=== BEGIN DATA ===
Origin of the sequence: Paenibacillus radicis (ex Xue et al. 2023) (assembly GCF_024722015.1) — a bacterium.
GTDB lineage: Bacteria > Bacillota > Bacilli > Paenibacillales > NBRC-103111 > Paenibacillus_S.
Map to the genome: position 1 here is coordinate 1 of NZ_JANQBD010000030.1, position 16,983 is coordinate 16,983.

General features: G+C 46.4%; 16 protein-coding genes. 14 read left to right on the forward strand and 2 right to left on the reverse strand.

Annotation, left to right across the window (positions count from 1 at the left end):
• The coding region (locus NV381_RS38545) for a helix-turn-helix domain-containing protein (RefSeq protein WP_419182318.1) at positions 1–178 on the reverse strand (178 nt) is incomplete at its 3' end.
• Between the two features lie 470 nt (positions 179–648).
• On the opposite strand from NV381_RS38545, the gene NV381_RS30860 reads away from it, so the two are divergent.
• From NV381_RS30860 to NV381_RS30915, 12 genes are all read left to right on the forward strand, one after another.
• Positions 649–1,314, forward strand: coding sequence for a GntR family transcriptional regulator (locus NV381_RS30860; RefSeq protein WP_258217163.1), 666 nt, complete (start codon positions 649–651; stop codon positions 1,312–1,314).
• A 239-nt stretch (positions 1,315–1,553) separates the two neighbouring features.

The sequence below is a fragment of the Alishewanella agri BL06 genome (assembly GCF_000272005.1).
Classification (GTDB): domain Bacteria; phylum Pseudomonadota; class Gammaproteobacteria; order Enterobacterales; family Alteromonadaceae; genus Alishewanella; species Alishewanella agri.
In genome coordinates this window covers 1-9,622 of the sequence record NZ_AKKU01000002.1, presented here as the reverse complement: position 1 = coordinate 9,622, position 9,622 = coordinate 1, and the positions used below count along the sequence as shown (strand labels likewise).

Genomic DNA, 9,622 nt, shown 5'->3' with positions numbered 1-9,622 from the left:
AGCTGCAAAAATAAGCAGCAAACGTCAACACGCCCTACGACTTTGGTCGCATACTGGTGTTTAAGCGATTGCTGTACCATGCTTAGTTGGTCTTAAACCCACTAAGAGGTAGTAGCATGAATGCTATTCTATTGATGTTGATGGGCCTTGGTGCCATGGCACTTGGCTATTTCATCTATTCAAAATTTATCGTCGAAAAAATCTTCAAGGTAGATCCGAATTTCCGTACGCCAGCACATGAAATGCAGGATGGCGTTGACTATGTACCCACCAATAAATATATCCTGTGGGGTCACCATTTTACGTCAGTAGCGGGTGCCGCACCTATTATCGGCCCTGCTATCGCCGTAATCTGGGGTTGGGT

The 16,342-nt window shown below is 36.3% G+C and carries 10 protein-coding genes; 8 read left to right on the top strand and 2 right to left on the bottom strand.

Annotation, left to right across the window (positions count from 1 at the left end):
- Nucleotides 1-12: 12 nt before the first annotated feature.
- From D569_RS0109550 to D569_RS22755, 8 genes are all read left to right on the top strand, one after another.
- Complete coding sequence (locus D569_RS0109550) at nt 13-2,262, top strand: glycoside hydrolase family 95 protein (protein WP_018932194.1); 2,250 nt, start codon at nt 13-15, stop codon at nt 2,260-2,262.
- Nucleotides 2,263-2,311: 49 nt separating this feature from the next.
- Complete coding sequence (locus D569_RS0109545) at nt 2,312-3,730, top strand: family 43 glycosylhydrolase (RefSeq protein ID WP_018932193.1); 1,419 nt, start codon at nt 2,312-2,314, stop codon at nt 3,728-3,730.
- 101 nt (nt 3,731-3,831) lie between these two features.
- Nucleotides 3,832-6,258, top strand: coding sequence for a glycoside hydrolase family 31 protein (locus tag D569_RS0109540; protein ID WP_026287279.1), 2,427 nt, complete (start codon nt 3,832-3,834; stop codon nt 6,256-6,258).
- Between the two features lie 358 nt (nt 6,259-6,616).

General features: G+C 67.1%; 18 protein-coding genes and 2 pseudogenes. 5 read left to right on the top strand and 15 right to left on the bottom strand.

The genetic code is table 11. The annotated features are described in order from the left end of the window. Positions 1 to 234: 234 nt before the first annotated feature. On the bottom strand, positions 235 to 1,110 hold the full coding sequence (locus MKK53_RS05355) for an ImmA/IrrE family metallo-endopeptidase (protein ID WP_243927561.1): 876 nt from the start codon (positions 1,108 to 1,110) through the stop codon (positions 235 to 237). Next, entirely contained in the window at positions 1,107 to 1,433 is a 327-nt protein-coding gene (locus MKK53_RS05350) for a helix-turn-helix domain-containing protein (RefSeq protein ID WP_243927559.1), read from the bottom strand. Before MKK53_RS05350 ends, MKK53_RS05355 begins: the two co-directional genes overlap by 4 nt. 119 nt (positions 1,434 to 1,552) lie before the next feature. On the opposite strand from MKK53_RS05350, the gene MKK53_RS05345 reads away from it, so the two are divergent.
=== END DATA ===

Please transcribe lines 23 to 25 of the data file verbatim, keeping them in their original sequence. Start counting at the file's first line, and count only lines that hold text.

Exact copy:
- Complete coding sequence (locus D569_RS0109545) at nt 2,312-3,730, top strand: family 43 glycosylhydrolase (RefSeq protein ID WP_018932193.1); 1,419 nt, start codon at nt 2,312-2,314, stop codon at nt 3,728-3,730.
- 101 nt (nt 3,731-3,831) lie between these two features.
- Nucleotides 3,832-6,258, top strand: coding sequence for a glycoside hydrolase family 31 protein (locus tag D569_RS0109540; protein ID WP_026287279.1), 2,427 nt, complete (start codon nt 3,832-3,834; stop codon nt 6,256-6,258).